Jumps racing set to end at Adelaide’s Morphettville racecourse


Photo: Mike Hewitt: Getty Images

Jumps racing is to end at Morphettville racecourse in Adelaide, with the South Australian Jockey Club citing a public backlash which is costing it revenue.

Chief executive of the jockey club Brenton Wilkinson said some people had boycotted the club because they believed jumps events were cruel to horses.

“We as a board and as a club need to make income streams for the SAJC long-term to underpin racing and we’ve already had people that decide not to have functions at Morphettville because we host jumps racing,” he said.

“We race 55 times a year at Morphettville and we need to use our venue the other 310 days a year to maximise the financial viability of the club.

“We just believe that jumps racing is not the appropriate part of racing that is good for our brand.”

The SAJC wanted to move against jumps events in 2012, but agreed to a two-year moratorium with Thoroughbred Racing SA.

That will expire at the end of the jumps season on August 30.

Mr Wilkinson said the Jockey Club board planned to meet the racing authority in October to discuss the jumps racing issue again.

Jumps racing also held at Oakbank

Jumps racing remains part of the programme at at Easter carnival at Oakbank in the Adelaide Hills.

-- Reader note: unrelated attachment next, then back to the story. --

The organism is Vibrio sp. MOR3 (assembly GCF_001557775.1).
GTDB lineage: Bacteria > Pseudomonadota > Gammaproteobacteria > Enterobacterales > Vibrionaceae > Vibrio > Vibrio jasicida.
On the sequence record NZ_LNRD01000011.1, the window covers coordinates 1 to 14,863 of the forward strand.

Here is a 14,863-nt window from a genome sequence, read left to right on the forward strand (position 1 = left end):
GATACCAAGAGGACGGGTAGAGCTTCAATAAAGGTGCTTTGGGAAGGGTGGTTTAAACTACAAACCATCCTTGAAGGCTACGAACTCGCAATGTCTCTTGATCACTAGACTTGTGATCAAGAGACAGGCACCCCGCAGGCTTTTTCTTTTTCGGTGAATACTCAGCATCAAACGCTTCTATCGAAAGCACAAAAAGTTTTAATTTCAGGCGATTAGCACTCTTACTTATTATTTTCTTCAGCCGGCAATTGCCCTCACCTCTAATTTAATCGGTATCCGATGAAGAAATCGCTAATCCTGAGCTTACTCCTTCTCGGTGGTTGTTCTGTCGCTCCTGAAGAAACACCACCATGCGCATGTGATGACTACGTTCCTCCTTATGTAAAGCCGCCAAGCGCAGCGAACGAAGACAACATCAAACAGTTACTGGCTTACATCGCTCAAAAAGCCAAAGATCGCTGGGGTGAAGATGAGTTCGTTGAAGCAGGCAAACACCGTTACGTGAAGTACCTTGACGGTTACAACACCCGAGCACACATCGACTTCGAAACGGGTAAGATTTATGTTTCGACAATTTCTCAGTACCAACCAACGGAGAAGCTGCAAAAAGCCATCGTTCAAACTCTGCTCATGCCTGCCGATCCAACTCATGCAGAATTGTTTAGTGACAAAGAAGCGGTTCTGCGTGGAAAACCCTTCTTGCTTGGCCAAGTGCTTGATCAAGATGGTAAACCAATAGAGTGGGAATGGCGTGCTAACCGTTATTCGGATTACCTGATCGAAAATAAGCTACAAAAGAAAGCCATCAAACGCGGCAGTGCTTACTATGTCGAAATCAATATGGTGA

Opponents of jumps racing have been vocal whenever a horse has been injured or put down because of a fall in the event.

South Australia and Victoria are the only Australian states which still have jumps events.

New South Wales banned it in 1997 and Tasmania followed in 2007.

The RSPCA said a Melbourne University study over more than a decade showed the risk of a horse dying in a jumps race was almost 19 times higher than for a flat race.

It said more than a dozen horses had died or had been euthanised at South Australian racetracks since 2009 and the number of deaths might be much higher because horses that died at trials were not part of official statistics.

Thoroughbred Racing SA said injuries in jumps races involved less than 1 per cent of horses which started, and it would keep trying to reduce that very low percentage.